LP: It’s a challenge that is welcomed. In fact, I put it up there for myself, “I want to try this, and then I want to try that, and let me try this other thing.” The thing is that I studied art and film at the San Francisco Art Institute. There was a group of independent filmmakers in the city that were very challenging to the staid way of telling stories. So, it was part of the atmosphere that we were living in. The thing that I find very exciting, even now that I’m an old lady, I still think, “what if I make it like this and like that” because it’s so challenging and so wonderful. I find it very satisfying to try to have beauty be a part of protest.
DEADLINE: Missing Young Woman, released in 2001, explores the unsolved sexual assault and murder of hundreds of women in Juárez, Mexico. Has anything changed over the last 22 years since you made the film, or are young women still being abducted, raped and killed there and in surrounding areas?
LP: I don’t believe there’s a resolution. I think what happened is that people became aware that it wasn’t just happening in Juárez, but it was happening all over Mexico. And so, the protest grew instead of diminishing and resolving that problem. Everybody kind of woke up and said, “Oh my God, women are disappearing from my town.” It became a very big cause, and people were very, very aware when it happened. And women, of course, organized and tried to do something about it, and they continue to do it to this day. But I also believe that that has been happening certainly probably before the conquest of the Spaniards in Mexico.
DEADLINE: I noticed a thematic commonality in both Missing Young Woman and Corpus: A Home Video for Selena — the aspect of power, control, and corruption. And it’s also present in Las Madres and The Devil Never Sleeps. Is this something you are passionate about underlining as an activist filmmaker – the ugliness of a politically corroded system that controls our freedom of expression?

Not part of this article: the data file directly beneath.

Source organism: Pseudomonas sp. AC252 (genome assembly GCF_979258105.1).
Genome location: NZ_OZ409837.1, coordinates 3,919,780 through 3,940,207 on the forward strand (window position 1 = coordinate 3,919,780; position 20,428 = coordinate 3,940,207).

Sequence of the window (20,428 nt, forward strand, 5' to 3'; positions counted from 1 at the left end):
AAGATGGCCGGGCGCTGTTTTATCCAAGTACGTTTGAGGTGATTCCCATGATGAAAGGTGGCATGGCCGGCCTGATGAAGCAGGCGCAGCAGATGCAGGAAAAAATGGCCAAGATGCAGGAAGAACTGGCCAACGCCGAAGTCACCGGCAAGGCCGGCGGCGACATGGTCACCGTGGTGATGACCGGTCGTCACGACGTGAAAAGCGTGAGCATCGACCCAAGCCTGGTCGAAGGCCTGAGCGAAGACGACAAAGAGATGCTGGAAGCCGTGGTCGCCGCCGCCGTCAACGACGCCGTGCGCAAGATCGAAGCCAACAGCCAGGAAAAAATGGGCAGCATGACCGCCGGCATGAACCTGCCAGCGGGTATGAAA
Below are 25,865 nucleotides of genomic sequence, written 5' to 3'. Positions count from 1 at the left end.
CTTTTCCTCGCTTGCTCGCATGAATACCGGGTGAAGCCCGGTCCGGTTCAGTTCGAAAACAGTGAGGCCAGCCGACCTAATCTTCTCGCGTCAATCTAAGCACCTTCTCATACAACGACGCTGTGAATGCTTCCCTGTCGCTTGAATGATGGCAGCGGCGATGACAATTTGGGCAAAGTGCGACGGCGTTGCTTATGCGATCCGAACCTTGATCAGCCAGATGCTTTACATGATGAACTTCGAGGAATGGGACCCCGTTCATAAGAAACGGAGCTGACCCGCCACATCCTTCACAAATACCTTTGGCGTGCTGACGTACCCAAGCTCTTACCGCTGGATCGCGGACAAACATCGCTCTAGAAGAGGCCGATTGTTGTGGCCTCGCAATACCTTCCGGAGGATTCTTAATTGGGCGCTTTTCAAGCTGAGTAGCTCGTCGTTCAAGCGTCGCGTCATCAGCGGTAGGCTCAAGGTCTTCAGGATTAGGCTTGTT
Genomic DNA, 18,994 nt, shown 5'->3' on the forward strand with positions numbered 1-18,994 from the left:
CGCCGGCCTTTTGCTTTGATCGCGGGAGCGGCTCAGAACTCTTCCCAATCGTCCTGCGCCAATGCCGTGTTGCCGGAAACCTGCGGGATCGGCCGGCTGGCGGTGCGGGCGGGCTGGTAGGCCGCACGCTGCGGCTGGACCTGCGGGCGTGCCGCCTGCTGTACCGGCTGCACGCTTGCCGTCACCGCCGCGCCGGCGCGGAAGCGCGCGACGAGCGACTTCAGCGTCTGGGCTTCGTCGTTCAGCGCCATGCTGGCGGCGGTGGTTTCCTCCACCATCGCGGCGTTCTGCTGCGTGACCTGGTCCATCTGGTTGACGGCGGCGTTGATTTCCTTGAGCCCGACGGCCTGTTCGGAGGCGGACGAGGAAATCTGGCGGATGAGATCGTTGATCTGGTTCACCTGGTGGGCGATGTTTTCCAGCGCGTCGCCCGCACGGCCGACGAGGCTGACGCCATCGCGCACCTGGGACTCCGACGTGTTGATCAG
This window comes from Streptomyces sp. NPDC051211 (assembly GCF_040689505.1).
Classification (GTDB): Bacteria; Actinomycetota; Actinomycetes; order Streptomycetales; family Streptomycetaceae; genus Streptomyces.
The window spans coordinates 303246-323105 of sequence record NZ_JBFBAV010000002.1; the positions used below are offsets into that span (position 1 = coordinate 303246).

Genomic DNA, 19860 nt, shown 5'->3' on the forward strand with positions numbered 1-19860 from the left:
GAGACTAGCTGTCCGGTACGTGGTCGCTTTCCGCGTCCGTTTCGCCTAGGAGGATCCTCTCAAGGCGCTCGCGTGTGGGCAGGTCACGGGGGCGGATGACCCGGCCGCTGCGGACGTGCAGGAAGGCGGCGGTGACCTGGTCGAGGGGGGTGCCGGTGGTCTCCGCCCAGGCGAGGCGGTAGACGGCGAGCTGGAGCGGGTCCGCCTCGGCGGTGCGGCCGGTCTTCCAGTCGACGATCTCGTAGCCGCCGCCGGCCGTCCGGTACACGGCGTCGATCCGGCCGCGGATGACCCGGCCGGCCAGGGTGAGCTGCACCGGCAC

LP: Absolutely. I think that that’s been one of my interests. They [women] seem to be the least protected of the citizens – aside from children – the mistreatment of women. I think that we have to become very, very aware of that so that we can stop it. And that’s part of my mission… I have a variety of missions. I live in the United States, I experienced racism in a very ugly way. I don’t like that, it’s awful. So, I want to do something about it. I feel that cinema is a great tool. It’s a wonderful tool because it can be served as almost anything – as a documentary, as a feature. I’m passionate about art. I like making films that kind of break barriers, that express things that haven’t been expressed.
DEADLINE: What process of filmmaking do you most enjoy?
LP: I think I like it all. I like dreaming up the film, working on the film – to make it come out the way I dreamt it up. I love editing, of course. It’s hard to travel with the films all over the place and present them, but it’s been a wonderful life for me. It really has, because I feel that I can make a difference. It makes me feel really well.
DEADLINE: What film are you currently working on?
LP: I wanted to work on storytelling. I wanted to work on people telling each other stories of what happened to us. I mean, before we had cinema before we had literature, we would tell each other our stories. This is my project that I’m doing. It’ll be the last project because I don’t have the stamina of a young person anymore. I have a friend, and his name is Guillermo Gómez-Peña, and he’s a performance artist. We live in San Francisco, and we were friends. So sometimes we get together, and we talk to each other about back home — Mexico. I feel that we have certain stories that carry us through our lives that help us, and it’s based on that. The film is not entirely planned out yet, but [it’s] about storytelling, and how we carry all that experience into this other place that is alien in a way, and how it helped us survive as artists.